I recently read the one-volume synopsis of SD Goitein’s five-volume masterwork summarizing Goitein’s research in the Cairo Geniza. A geniza is a synagogue’s repository of worn-out texts. In the Jewish tradition it is forbidden to dispose of texts that mention the name of God; and ordinary legal documents, business documents, and personal letters often mentioned the deity. The Cairo Geniza is a trove of documents holding evidence about the daily life in the Jewish community of medieval Cairo between the 10th and 13th centuries.
A Mediterranean Society, edited and abridged by Jacob Lassner, portrays the texture of life of that time for Jews, Muslims, and Christians, and the surrounding world which was linked by commercial and communal bonds.
Topics include the family, social life, education, business, community organization, and law. Christian and Jewish minorities were largely self-governing with respect to civil law, family law, and social services and well-integrated with respect to residential patterns and business dealings. In the 11th and 12th centuries, conditions were more stable; later on, as the surrounding society declined, the Jews experienced economic hardship and persecution.
Following Peterme’s train of thought, one of the things that stands out most about the Geniza world is the efforts of the Jewish community to take care of people in need. The community ran a multi-layered charitable system, providing food and clothing on a daily and weekly basis, and making longer-term provisions to house refugees, to educate orphan children, to support the marriage of orphan girls and to ransom of captives at a time when piracy and war-related kidnapping was endemic.
Maimonides, the great Jewish scholar and leader of the Egyptian community in the late 12th century wrote that the best way to bring someone out of poverty was to give them the tools to be self-sufficient. But that perspective did not get in the way of ongoing, systematic efforts to feed the hungry and house the homeless.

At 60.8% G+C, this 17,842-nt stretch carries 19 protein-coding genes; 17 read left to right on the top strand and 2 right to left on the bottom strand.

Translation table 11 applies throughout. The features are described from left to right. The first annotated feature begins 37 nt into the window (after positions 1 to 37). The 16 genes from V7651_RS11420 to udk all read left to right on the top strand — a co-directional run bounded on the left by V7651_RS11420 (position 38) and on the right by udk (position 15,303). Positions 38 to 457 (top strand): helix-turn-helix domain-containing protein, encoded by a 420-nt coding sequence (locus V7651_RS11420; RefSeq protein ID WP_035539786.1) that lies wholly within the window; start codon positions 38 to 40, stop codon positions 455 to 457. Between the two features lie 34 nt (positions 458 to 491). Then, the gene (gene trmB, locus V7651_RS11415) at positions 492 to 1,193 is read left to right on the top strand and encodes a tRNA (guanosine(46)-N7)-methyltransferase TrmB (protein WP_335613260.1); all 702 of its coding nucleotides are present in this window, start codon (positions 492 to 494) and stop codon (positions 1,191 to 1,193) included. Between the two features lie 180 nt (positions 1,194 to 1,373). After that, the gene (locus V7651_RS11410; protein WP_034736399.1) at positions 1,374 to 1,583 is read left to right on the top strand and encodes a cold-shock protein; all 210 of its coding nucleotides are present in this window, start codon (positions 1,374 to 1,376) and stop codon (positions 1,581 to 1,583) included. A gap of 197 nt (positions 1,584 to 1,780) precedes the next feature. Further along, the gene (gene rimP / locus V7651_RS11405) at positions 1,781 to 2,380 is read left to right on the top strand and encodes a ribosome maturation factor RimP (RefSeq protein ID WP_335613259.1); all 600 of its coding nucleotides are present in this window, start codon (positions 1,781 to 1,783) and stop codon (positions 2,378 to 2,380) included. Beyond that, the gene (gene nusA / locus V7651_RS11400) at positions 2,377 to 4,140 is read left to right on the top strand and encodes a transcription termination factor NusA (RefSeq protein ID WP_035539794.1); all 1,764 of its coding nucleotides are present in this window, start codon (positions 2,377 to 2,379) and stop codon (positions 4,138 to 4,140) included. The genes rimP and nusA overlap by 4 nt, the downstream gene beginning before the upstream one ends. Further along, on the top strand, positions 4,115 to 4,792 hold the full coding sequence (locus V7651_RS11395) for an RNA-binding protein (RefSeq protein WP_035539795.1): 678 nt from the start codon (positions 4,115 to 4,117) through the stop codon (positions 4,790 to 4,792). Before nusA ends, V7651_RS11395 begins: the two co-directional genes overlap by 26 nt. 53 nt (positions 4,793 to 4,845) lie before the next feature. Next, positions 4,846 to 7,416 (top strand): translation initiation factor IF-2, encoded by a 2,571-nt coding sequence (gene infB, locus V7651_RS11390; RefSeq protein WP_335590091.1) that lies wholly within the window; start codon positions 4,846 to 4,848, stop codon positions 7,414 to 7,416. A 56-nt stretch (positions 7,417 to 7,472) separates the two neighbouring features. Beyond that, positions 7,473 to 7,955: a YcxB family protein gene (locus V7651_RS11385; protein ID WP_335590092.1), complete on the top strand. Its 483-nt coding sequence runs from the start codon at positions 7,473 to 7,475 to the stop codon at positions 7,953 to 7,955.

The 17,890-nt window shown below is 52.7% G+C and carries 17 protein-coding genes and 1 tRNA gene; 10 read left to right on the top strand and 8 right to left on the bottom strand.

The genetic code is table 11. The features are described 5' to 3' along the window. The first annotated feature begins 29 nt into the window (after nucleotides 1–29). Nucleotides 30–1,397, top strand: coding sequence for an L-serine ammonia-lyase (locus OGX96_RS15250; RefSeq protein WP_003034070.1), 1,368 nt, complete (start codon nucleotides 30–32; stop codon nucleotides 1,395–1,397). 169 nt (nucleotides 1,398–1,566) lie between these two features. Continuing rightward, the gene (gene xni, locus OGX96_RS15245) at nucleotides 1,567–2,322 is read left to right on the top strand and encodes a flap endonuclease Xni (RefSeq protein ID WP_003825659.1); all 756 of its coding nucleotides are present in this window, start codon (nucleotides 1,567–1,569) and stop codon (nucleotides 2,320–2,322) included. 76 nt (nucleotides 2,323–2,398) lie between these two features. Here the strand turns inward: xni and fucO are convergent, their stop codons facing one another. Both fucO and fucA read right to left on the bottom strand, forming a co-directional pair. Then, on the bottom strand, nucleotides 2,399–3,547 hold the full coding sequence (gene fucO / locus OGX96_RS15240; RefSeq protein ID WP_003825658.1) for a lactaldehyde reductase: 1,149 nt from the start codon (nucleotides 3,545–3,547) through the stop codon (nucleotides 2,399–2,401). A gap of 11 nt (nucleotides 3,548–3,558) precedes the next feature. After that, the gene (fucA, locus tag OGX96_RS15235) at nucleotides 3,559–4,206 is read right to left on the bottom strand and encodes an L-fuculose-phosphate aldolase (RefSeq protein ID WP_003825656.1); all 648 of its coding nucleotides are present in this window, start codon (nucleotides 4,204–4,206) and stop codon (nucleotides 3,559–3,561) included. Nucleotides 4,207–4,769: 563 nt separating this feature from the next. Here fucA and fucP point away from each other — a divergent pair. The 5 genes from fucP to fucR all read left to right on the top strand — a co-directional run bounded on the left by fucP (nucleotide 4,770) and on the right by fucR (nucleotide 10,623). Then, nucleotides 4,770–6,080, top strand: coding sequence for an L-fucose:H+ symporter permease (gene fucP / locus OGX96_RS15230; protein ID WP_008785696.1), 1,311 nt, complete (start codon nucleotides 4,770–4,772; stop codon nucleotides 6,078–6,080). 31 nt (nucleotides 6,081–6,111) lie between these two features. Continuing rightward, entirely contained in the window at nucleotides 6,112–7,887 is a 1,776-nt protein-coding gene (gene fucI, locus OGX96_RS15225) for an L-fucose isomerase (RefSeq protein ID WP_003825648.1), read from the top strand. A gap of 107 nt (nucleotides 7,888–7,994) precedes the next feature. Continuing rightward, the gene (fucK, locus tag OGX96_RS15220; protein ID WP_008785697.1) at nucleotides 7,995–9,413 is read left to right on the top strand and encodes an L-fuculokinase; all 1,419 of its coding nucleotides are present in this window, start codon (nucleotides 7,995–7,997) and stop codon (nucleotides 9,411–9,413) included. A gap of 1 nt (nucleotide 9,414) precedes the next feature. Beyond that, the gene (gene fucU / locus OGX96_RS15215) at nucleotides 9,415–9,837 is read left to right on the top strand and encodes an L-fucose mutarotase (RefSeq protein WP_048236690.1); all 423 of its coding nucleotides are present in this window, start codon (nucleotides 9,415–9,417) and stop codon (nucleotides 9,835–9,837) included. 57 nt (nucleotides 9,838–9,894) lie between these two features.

Another notable thing is the vibrancy of economic life. Janet Abu Lughod wrote an birds-eye view of the world economic system between 1250 and 1350, describing a trade system that tied together Europe, the Muslim world, and the East. Goitein portrays the day-to-day reality of that system for the people who lived it; weddings scheduled for early Spring so merchants can leave in time to catch the favorable winds to India; marital troubles and divorces among couples who were separated by travel most of the time.
Goitein counted 450 occupations mentioned in the Geniza, which is the largest number of job categories in any pre-modern city. Jews participated in an array of activities including manufacturing: textiles, metals, glass, pottery, paper; construction; agriculture (flax, wheat, olives); trade; civil service, medicine, education. Jews in Medieval Egypt participated in most sectors of the economy; often in business partnerships with Muslims and Christians. The situation was quite unlike medieval Europe, where Jews were forbidden from owning land and participating in trade guilds, leaving finance among the few ways to make a living. Unfortunately, Lassner condensed Goitein’s sections on economic life more than the other sections of the book, assuming that readers would find it dull. Not this reader. I may eventually have to find and read that volume of the Goitein series.